On a Sunday morning, a crane lowered a rusty remnant of the Holocaust onto tracks outside Manhattan’s Museum of Jewish Heritage — a vintage German train car like those used to transport men, women and children to Auschwitz and other Nazi death camps.
The windowless boxcar is among 700 Holocaust artifacts, most never before seen in the United States, which are being prepared for one of the largest exhibits ever on Auschwitz — a once ordinary Polish town called Oswiecim that the Nazis occupied and transformed into a human monstrosity.
The New York exhibit opens May 8, the day in 1945 when Germany surrendered and the camps were liberated.
German-made freight wagons like the one in the exhibit were used to deport people from their homes all around Europe. About 1 million Jews and nearly 100,000 others were gassed, shot, hanged or starved in Auschwitz out of a total of 6 million who perished in the Holocaust.
That fate awaited them after a long ride on the kind of train car that’s the centerpiece of the New York exhibit.
“There were 80 people squeezed into one wooden car, with no facilities, just a pail to urinate,” remembers Ray Kaner, a 92-year-old woman who still works as a Manhattan dental office manager. “You couldn’t lie down, so you had to sleep sitting, and it smelled.”
She and her sister had been forced to board the train in August 1944 in Poland, after their parents died in the Lodz ghetto where Jews were held captive.
The Germans promised the sisters a better new life.
“We believed them, and we schlepped everything we could carry,” she said. “We still had great hope.”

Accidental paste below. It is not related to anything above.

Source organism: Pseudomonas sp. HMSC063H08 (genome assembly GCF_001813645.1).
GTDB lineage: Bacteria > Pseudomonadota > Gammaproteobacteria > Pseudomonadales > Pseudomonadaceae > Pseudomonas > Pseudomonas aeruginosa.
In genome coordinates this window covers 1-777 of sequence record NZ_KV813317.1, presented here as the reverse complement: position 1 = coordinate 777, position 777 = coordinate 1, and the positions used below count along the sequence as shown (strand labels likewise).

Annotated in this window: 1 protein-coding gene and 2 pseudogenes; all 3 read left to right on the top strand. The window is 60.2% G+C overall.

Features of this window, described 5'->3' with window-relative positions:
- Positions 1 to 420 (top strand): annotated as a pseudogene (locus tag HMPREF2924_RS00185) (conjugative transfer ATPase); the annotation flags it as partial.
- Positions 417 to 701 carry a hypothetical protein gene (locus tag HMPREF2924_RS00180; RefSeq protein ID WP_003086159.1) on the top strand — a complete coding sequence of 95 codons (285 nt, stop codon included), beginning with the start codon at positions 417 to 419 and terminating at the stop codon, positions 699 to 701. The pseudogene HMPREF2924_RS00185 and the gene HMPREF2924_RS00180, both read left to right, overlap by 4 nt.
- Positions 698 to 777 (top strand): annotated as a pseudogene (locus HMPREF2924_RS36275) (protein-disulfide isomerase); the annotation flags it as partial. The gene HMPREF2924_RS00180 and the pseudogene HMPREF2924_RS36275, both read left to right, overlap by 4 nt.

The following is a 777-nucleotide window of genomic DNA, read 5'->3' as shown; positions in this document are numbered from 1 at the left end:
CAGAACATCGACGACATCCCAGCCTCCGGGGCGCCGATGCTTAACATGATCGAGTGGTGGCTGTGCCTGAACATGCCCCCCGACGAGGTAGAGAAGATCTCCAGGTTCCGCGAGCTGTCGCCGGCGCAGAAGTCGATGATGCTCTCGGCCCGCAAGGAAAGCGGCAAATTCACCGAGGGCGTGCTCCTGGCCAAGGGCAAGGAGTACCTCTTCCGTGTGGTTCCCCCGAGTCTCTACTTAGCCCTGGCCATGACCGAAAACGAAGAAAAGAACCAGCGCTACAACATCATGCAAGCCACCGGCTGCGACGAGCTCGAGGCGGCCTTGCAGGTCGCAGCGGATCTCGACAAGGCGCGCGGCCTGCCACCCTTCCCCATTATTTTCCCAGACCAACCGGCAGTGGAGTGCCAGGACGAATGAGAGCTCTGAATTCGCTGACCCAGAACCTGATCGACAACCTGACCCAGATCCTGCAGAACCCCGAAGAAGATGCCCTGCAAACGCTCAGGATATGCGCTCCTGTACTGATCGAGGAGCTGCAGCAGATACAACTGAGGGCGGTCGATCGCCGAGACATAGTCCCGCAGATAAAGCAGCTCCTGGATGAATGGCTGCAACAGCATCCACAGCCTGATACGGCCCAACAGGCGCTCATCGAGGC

Once in Auschwitz, “they took away whatever we carried,” and prisoners were beaten, stripped naked and heads shaved bald.
Titled “Auschwitz. Not long ago. Not far away,” the upcoming exhibit will transport visitors into the grisly faceoff between perpetrators and victims.
On display will be concrete posts from an Auschwitz fence covered in barbed and electrified wires; a gas mask used by the SS; a desk belonging to Auschwitz commandant Rudolf Hoss; and a dagger and helmet used by Heinrich Himmler, the chief architect of Hitler’s “final solution.”
The collection of prisoners’ personal items includes a comb improvised from scrap metal; a trumpet one survivor used to save his life by entertaining his captors; and tickets for passage on the St. Louis, a ship of refugees whom the United States refused to accept, sending them back to Europe where some were killed by the Nazis.
The materials are on loan from about 20 institutions worldwide, plus private collections, curated by Robert Jan van Pelt, a leading Auschwitz authority, and other experts in conjunction with the Auschwitz-Birkenau State Museum in Poland and Musealia, a Spanish company that organizes traveling shows.
The New York one will run through Jan. 3.
The eight-decade-old box car brought to New York on a cargo ship came from a German auction, in terrible condition. Van Pelt’s team bought it and restored it.
“The dark, smelly car represents that moment of transition from the world of the living that people understood and trusted to the radically alien world of the camps where the doors opened and families were separated forever,” said van Pelt, whose relatives in Amsterdam lived down the street from Anne Frank’s family.
“The Nazis wanted to wipe out every last Jew in the world,” and at the end of a train trip, “this is where the last goodbyes were said.”
The exhibit items all belonged to somebody — most now gone, either because they were murdered in camps or survived and have since died. Some people who inherited artifacts came forward with stories attached to them.
Thousands of survivors live in New York City, among the last who can offer personal testimony.
And that’s why the exhibit is important, said real estate developer Bruce Ratner, the chairman of the museum’s board of trustees.
“While we had all hoped after the Holocaust that the international community would come together to stop genocide, mass murder and ethnic cleansing, these crimes continue and there are more refugees today than at any time since the Second World War,” said Ratner. “So my hope for this exhibit is that it motivates all of us to make the connections between the world of the past and the world of the present, and to take a firm stand against hate.”
This story has been corrected to show the ghetto in Poland is named Lodz, not Lotz.
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